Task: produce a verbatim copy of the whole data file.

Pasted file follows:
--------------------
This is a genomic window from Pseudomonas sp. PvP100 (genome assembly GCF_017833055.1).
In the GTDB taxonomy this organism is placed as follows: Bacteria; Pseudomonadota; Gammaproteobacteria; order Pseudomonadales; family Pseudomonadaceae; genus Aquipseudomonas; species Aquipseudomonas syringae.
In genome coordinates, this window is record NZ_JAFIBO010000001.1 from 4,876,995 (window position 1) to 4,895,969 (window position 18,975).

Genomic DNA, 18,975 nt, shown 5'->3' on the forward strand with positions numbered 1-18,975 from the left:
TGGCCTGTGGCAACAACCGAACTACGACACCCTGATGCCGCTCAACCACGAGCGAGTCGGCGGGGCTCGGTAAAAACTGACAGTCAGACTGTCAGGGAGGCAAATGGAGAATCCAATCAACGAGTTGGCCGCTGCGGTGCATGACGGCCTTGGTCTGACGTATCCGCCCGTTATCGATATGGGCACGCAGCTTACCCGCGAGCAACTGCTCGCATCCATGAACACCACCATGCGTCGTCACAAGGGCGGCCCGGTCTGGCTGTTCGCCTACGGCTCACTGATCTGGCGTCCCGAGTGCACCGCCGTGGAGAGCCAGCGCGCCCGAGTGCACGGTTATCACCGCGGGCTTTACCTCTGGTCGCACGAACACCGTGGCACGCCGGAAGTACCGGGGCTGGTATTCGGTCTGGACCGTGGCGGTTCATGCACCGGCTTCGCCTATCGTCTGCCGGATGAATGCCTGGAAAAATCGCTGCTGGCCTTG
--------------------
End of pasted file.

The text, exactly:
This is a genomic window from Pseudomonas sp. PvP100 (genome assembly GCF_017833055.1).
In the GTDB taxonomy this organism is placed as follows: Bacteria; Pseudomonadota; Gammaproteobacteria; order Pseudomonadales; family Pseudomonadaceae; genus Aquipseudomonas; species Aquipseudomonas syringae.
In genome coordinates, this window is record NZ_JAFIBO010000001.1 from 4,876,995 (window position 1) to 4,895,969 (window position 18,975).

Genomic DNA, 18,975 nt, shown 5'->3' on the forward strand with positions numbered 1-18,975 from the left:
TGGCCTGTGGCAACAACCGAACTACGACACCCTGATGCCGCTCAACCACGAGCGAGTCGGCGGGGCTCGGTAAAAACTGACAGTCAGACTGTCAGGGAGGCAAATGGAGAATCCAATCAACGAGTTGGCCGCTGCGGTGCATGACGGCCTTGGTCTGACGTATCCGCCCGTTATCGATATGGGCACGCAGCTTACCCGCGAGCAACTGCTCGCATCCATGAACACCACCATGCGTCGTCACAAGGGCGGCCCGGTCTGGCTGTTCGCCTACGGCTCACTGATCTGGCGTCCCGAGTGCACCGCCGTGGAGAGCCAGCGCGCCCGAGTGCACGGTTATCACCGCGGGCTTTACCTCTGGTCGCACGAACACCGTGGCACGCCGGAAGTACCGGGGCTGGTATTCGGTCTGGACCGTGGCGGTTCATGCACCGGCTTCGCCTATCGTCTGCCGGATGAATGCCTGGAAAAATCGCTGCTGGCCTTG